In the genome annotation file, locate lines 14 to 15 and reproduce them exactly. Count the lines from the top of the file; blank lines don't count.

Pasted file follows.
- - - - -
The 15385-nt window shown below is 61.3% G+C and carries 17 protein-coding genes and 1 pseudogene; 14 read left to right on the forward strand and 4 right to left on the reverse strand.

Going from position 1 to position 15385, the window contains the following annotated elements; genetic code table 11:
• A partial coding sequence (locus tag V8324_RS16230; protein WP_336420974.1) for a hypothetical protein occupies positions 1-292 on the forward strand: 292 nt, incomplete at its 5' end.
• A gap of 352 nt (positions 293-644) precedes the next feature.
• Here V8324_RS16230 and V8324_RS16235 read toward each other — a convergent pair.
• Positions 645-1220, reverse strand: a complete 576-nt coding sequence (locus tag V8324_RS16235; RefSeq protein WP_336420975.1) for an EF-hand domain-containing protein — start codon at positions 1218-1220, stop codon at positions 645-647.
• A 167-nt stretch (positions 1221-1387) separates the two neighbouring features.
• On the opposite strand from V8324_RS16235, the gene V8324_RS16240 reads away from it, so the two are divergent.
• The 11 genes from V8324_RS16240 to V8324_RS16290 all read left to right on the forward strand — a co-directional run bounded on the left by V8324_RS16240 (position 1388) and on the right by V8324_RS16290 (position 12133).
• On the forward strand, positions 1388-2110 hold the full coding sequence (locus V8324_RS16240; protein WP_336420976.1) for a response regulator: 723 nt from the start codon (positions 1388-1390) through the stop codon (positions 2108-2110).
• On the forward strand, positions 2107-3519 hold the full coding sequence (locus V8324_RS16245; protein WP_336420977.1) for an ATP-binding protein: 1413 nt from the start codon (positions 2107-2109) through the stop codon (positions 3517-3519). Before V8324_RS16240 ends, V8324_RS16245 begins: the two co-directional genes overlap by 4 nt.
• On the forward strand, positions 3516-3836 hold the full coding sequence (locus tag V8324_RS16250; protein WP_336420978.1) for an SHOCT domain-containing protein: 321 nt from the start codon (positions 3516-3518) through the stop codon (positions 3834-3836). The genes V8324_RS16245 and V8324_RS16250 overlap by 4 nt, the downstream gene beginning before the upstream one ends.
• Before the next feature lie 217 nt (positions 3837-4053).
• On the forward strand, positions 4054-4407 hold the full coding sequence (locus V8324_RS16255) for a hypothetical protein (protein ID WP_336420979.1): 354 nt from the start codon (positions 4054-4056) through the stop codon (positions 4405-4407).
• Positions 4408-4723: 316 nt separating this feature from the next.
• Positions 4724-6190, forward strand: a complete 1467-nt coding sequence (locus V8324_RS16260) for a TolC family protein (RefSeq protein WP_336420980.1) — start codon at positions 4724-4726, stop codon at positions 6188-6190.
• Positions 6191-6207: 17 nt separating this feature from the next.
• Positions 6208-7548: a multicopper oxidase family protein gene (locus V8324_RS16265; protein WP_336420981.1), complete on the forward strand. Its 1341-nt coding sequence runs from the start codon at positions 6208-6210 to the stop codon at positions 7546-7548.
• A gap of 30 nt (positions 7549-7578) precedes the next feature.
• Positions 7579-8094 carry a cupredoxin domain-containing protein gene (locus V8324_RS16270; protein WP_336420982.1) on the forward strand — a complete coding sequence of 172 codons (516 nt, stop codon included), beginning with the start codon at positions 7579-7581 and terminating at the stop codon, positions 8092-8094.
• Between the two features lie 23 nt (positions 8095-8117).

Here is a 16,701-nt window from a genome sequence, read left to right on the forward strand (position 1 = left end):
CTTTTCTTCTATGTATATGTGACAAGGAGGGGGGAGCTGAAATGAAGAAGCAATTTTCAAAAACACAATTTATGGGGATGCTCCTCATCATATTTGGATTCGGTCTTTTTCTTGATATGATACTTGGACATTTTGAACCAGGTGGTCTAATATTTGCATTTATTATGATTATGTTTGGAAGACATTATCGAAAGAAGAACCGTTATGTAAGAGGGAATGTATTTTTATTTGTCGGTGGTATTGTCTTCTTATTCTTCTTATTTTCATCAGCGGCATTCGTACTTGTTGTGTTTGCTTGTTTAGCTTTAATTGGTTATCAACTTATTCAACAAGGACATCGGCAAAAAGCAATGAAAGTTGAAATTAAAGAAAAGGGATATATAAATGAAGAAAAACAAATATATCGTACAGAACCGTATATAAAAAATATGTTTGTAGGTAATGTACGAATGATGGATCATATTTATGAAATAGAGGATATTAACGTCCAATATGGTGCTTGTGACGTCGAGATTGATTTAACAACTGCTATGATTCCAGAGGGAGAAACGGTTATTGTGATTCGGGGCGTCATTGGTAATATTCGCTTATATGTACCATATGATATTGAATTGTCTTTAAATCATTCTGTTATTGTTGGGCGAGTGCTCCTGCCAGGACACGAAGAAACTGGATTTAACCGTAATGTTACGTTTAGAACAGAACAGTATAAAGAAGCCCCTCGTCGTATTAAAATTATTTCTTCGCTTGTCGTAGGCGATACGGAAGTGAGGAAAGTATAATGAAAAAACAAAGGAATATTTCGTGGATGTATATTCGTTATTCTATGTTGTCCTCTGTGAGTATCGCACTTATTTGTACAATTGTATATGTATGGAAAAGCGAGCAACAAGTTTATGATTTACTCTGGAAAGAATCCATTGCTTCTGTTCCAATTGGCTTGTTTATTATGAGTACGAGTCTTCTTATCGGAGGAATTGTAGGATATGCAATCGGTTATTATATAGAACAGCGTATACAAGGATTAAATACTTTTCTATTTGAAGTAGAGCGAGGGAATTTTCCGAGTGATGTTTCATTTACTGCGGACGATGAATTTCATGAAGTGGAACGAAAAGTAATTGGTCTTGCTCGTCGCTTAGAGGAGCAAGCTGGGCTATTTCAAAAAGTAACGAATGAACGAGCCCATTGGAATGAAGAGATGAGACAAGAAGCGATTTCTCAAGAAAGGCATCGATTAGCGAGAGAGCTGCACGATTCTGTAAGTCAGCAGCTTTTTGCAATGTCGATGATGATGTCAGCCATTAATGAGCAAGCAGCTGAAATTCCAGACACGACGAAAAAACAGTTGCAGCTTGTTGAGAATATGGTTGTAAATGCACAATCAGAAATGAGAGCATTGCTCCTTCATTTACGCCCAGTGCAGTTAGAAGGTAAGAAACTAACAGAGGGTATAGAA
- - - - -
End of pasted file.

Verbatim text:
• On the forward strand, positions 4054-4407 hold the full coding sequence (locus V8324_RS16255) for a hypothetical protein (protein ID WP_336420979.1): 354 nt from the start codon (positions 4054-4056) through the stop codon (positions 4405-4407).
• Positions 4408-4723: 316 nt separating this feature from the next.